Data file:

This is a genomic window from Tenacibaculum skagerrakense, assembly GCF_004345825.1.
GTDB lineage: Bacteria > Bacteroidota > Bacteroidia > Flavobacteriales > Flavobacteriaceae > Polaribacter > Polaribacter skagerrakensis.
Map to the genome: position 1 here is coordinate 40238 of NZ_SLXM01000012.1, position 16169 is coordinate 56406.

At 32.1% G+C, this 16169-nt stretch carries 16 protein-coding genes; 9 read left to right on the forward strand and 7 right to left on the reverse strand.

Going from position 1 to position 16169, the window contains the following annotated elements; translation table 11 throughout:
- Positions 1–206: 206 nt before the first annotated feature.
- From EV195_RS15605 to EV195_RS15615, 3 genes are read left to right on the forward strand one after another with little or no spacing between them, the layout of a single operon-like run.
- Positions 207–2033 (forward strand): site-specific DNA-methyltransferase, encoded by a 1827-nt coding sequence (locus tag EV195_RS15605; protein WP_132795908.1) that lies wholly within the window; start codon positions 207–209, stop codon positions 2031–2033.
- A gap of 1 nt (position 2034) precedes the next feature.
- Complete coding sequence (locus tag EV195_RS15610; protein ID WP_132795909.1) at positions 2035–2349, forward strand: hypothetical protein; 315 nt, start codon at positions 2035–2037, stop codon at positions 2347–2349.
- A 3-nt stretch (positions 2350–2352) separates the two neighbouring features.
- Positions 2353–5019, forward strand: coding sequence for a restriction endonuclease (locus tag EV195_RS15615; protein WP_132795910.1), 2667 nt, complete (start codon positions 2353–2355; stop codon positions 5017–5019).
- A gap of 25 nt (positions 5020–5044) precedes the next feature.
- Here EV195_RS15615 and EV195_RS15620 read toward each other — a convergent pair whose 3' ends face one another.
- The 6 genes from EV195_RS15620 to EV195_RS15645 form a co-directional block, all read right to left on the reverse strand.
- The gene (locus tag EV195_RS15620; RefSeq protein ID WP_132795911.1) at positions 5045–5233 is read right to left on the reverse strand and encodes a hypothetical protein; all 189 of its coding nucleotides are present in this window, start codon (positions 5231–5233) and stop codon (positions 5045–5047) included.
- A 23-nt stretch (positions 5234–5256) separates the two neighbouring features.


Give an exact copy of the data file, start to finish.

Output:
This is a genomic window from Tenacibaculum skagerrakense, assembly GCF_004345825.1.
GTDB lineage: Bacteria > Bacteroidota > Bacteroidia > Flavobacteriales > Flavobacteriaceae > Polaribacter > Polaribacter skagerrakensis.
Map to the genome: position 1 here is coordinate 40238 of NZ_SLXM01000012.1, position 16169 is coordinate 56406.

At 32.1% G+C, this 16169-nt stretch carries 16 protein-coding genes; 9 read left to right on the forward strand and 7 right to left on the reverse strand.

Going from position 1 to position 16169, the window contains the following annotated elements; translation table 11 throughout:
- Positions 1–206: 206 nt before the first annotated feature.
- From EV195_RS15605 to EV195_RS15615, 3 genes are read left to right on the forward strand one after another with little or no spacing between them, the layout of a single operon-like run.
- Positions 207–2033 (forward strand): site-specific DNA-methyltransferase, encoded by a 1827-nt coding sequence (locus tag EV195_RS15605; protein WP_132795908.1) that lies wholly within the window; start codon positions 207–209, stop codon positions 2031–2033.
- A gap of 1 nt (position 2034) precedes the next feature.
- Complete coding sequence (locus tag EV195_RS15610; protein ID WP_132795909.1) at positions 2035–2349, forward strand: hypothetical protein; 315 nt, start codon at positions 2035–2037, stop codon at positions 2347–2349.
- A 3-nt stretch (positions 2350–2352) separates the two neighbouring features.
- Positions 2353–5019, forward strand: coding sequence for a restriction endonuclease (locus tag EV195_RS15615; protein WP_132795910.1), 2667 nt, complete (start codon positions 2353–2355; stop codon positions 5017–5019).
- A gap of 25 nt (positions 5020–5044) precedes the next feature.
- Here EV195_RS15615 and EV195_RS15620 read toward each other — a convergent pair whose 3' ends face one another.
- The 6 genes from EV195_RS15620 to EV195_RS15645 form a co-directional block, all read right to left on the reverse strand.
- The gene (locus tag EV195_RS15620; RefSeq protein ID WP_132795911.1) at positions 5045–5233 is read right to left on the reverse strand and encodes a hypothetical protein; all 189 of its coding nucleotides are present in this window, start codon (positions 5231–5233) and stop codon (positions 5045–5047) included.
- A 23-nt stretch (positions 5234–5256) separates the two neighbouring features.